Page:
• Dave K March 21, 2014, 12:52 pm

    Joni, before answering your question regarding auxiliaries, let me be clear that I’m explaining how things are, not necessarily that I agree with how they are. With that said, here is the answer.

    Priesthood is the one and only governing authority in the church. All other organizations are temporary supporting appendages – auxiliaries if you like. In a ward, there are four people with priesthood keys – Bishop, EQP, TQP, DQP (sometimes the stake president if he lives in your ward). All other groups are mere supports. That includes Sunday School, Primary, YW, RS, and YM. The YM president is a support to the deacons, teachers, and priests quorums. He does not run those organizations. He simply helps guide the young men who have the keys, but not yet much maturity.

    So long as priesthood is the sole governing authority, all women’s roles will be limited to supporting the priesthood. Thus, the DQ is an eternal central part of the church organization. But the RS is only a temporary helpmeet. That’s why, if the DQP shows up in Primary (which happens sometimes if he is still 12), he is the presiding authority.

    Again, I’m not saying this is a good situation. Nor that it was intended. (when the AP offices were first created, they were only given to men). But it is our situation. If that situation is going to change there are only two ways I know. Either (i) women must obtain the (“a” ?) priesthood, or (ii) the centrality of the priesthood for church organization must be broken.

  • Cristina Pebley March 24, 2014, 9:03 am

    It is a priesthood meeting, not a men’s meeting, so I think the Prophets of the Lord can handle the issues the priesthood holders need to hear without a “women’s perspective.”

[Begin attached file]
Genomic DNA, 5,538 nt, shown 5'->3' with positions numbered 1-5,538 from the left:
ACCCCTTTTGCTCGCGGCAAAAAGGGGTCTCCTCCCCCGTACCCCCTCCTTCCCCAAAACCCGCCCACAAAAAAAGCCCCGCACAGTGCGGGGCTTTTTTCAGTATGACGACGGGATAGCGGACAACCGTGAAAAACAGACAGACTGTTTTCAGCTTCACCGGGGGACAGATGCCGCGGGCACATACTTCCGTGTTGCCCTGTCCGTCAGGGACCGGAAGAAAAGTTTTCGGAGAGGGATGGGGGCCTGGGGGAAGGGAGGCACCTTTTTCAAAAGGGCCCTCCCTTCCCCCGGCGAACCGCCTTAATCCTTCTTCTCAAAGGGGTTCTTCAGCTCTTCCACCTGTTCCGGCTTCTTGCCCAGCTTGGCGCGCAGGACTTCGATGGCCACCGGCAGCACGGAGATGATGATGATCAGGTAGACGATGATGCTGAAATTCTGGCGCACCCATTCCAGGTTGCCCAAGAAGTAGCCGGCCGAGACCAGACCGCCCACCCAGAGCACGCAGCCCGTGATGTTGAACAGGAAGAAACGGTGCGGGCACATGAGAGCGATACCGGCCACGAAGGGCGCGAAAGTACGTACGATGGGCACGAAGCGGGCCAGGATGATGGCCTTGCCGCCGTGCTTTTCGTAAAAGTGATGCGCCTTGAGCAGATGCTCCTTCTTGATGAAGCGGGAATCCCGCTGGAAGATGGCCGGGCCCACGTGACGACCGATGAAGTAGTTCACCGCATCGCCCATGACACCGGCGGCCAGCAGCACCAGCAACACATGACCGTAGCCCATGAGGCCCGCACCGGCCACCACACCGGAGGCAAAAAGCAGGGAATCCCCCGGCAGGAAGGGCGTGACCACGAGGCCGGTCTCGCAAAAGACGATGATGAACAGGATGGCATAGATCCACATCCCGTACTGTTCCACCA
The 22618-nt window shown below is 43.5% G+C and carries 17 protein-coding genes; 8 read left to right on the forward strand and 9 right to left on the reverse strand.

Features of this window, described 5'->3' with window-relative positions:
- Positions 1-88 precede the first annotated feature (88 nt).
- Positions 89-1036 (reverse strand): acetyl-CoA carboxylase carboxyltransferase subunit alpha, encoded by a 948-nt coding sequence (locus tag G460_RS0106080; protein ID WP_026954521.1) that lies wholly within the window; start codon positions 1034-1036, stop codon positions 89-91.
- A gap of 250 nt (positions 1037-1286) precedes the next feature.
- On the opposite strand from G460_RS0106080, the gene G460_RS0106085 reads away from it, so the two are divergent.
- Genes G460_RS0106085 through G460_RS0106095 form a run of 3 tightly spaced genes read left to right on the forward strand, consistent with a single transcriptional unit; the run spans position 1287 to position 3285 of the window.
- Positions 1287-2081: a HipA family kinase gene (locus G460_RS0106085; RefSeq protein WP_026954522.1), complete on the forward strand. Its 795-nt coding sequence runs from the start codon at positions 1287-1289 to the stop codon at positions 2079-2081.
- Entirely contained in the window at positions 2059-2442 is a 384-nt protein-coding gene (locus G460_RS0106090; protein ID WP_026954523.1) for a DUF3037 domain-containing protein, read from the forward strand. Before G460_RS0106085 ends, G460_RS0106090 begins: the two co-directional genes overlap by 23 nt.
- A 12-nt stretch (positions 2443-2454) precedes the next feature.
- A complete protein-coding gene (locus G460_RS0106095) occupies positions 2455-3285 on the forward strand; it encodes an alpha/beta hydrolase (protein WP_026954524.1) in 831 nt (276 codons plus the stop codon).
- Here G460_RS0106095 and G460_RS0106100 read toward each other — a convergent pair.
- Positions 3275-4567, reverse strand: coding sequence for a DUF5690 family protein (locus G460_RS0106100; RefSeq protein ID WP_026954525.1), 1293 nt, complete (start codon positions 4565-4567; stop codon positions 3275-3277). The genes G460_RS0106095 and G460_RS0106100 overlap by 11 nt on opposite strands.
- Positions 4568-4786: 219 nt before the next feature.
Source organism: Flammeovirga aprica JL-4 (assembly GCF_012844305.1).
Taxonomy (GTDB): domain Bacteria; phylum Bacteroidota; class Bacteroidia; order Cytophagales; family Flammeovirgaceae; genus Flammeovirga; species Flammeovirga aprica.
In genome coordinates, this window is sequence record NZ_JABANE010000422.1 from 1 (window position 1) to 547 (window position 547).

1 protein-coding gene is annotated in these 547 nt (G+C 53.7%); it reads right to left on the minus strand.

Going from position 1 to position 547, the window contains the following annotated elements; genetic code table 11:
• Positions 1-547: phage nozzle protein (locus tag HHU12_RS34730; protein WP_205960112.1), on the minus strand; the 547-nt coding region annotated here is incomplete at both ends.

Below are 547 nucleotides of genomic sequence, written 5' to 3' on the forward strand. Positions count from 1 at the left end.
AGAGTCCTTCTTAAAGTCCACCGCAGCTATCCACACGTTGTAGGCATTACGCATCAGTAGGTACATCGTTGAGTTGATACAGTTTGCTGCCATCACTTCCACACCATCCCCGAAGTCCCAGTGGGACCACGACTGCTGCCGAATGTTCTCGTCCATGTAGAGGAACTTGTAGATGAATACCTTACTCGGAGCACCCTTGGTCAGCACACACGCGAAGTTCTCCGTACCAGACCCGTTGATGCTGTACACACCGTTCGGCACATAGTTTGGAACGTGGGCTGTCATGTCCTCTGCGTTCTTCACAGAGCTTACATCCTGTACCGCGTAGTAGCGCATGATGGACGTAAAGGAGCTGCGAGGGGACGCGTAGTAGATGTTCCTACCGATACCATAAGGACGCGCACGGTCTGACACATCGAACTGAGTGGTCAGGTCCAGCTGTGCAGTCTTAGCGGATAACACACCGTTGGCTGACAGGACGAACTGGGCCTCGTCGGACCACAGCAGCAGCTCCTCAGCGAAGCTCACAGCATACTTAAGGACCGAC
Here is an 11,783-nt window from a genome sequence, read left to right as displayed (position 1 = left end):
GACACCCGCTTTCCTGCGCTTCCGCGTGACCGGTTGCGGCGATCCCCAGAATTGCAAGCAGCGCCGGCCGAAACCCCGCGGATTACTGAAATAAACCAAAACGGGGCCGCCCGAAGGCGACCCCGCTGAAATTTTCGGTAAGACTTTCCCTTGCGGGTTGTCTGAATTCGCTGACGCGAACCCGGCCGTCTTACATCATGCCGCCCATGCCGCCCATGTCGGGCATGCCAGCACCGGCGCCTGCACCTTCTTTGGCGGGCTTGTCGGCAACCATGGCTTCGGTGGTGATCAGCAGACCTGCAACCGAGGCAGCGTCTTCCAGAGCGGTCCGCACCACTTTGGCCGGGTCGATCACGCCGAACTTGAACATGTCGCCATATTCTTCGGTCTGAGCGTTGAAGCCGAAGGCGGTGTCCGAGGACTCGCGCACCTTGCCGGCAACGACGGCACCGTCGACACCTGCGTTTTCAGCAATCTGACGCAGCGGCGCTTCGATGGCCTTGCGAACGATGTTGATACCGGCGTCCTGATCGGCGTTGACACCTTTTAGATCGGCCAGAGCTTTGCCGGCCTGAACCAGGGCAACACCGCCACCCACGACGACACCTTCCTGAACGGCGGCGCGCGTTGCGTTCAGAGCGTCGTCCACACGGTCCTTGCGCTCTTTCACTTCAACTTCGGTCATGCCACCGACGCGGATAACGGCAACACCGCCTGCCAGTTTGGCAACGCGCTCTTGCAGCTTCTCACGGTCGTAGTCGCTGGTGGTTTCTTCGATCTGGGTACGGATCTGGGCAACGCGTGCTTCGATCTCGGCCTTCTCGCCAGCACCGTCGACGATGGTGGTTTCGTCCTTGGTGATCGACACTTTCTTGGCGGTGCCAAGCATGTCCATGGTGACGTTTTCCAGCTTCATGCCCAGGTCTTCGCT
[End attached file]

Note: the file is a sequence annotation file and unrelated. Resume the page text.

• Alison Moore Smith March 24, 2014, 10:24 am

    And there you have it. Women not needed by men, because they have the priesthood and we don’t. Final answer.

    I would like to point out that the General Women’s Meeting if for WOMEN, not MEN. And the General Relief Society Meeting was for members of the RELIEF SOCIETY, not PRIESTHOOD HOLDER the General Young Women’s Meeting was for YOUNG WOMEN, not MEN/PRIESTHOOD HOLDERS.

    But never mind. Men can handle it. Women cannot. Nothing to see here.
    Alison Moore Smith recently posted…Simple FHE Ideas: FastingMy Profile

  • Cristina Pebley March 24, 2014, 1:39 pm

    I think it is a wonderful blessing from our Heavenly Father to be able to have a Prophet, and I would never want to exclude the prophet from any meeting nor miss a chance to hear him express Heavenly Father’s love for me. I know Heavenly Father loves me with or without the Prophet telling me but as a strong woman in the Church of Jesus Christ of Latter Day Saints, I thrive on listening to the Prophet’s voice.

  • Angie Gardner March 24, 2014, 3:30 pm

    I enjoy listening to the prophet as well. In fact, I enjoy it so much that I’ve always read the priesthood session talks first when I get my conference Ensign.

    I think you are missing the point though. Men always speak at women’s general meetings, but a woman has never spoken at a priesthood meeting, nor are they even invited to attend. If they are interested, they can read it or watch it online/tv if they so desire.

    On a local level, bishops are often invited to speak at women’s conferences, New Beginnings, and even sometimes in YW or RS lessons. I have never heard of a woman being asked to address an audience of only priesthood brethren. Oh, I take that back. There was a group of women once who attended YM mutual to teach them how to cook and iron shirts for their missions.

    Point being, women don’t seem to have anything to offer men other than how to do homemaking tasks, but men have a consistent audience of women wanting to hear from them to impart their wisdom. I’m not saying I have any problem with that wisdom – in fact, I love it – I’m only saying that women have wisdom too and could be a valuable resource far more often than they are invited to be.